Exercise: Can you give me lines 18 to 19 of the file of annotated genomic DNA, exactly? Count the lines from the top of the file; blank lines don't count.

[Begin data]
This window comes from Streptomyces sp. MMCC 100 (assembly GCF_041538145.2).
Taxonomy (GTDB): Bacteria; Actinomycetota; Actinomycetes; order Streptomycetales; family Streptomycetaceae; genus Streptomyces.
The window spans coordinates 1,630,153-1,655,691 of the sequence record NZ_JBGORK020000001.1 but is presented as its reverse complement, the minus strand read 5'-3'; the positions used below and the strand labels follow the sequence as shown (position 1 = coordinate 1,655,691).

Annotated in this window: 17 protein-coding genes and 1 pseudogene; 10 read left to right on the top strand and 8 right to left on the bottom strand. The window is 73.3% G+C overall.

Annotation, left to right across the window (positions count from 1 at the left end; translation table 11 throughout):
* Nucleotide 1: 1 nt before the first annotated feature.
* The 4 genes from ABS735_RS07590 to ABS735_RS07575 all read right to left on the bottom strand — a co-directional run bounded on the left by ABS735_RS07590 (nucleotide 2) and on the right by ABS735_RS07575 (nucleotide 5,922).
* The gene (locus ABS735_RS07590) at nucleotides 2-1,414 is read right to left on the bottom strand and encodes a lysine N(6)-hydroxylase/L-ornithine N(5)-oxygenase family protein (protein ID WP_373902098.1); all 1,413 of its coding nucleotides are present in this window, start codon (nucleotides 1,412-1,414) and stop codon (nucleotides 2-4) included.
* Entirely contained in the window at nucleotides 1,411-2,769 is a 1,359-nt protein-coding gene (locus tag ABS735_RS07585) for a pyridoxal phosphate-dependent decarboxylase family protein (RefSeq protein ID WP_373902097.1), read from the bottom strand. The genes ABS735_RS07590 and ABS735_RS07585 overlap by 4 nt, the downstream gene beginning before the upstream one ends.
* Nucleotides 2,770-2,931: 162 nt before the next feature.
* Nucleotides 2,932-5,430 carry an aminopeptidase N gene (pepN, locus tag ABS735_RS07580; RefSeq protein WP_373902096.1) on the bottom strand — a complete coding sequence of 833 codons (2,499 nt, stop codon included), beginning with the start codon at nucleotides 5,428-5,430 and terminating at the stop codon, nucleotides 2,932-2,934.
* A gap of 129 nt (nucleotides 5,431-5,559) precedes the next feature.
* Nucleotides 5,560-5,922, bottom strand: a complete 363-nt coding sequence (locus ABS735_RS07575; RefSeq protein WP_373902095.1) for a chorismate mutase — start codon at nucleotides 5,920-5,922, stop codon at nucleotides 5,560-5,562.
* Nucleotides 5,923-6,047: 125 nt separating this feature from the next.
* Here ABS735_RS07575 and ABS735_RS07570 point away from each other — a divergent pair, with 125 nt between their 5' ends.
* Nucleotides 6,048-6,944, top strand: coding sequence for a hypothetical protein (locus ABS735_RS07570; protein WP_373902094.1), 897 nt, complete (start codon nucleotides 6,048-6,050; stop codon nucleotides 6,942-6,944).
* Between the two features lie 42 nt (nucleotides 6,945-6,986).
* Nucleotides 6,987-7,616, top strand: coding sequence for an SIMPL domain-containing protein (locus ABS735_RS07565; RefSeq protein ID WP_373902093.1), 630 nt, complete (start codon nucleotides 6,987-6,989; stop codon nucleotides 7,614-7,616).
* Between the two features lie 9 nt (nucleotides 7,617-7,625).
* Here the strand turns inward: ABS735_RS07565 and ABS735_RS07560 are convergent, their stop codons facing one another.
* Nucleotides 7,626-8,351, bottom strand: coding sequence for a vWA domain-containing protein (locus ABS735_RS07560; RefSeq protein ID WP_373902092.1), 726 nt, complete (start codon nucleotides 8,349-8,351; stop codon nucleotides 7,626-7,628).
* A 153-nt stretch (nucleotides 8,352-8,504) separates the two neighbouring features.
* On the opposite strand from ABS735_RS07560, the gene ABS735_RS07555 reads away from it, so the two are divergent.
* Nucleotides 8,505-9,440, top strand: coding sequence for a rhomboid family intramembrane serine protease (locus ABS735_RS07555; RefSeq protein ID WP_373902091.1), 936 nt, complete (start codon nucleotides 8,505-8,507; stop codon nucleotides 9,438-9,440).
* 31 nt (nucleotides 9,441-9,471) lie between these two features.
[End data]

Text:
* Nucleotides 6,987-7,616, top strand: coding sequence for an SIMPL domain-containing protein (locus ABS735_RS07565; RefSeq protein ID WP_373902093.1), 630 nt, complete (start codon nucleotides 6,987-6,989; stop codon nucleotides 7,614-7,616).
* Between the two features lie 9 nt (nucleotides 7,617-7,625).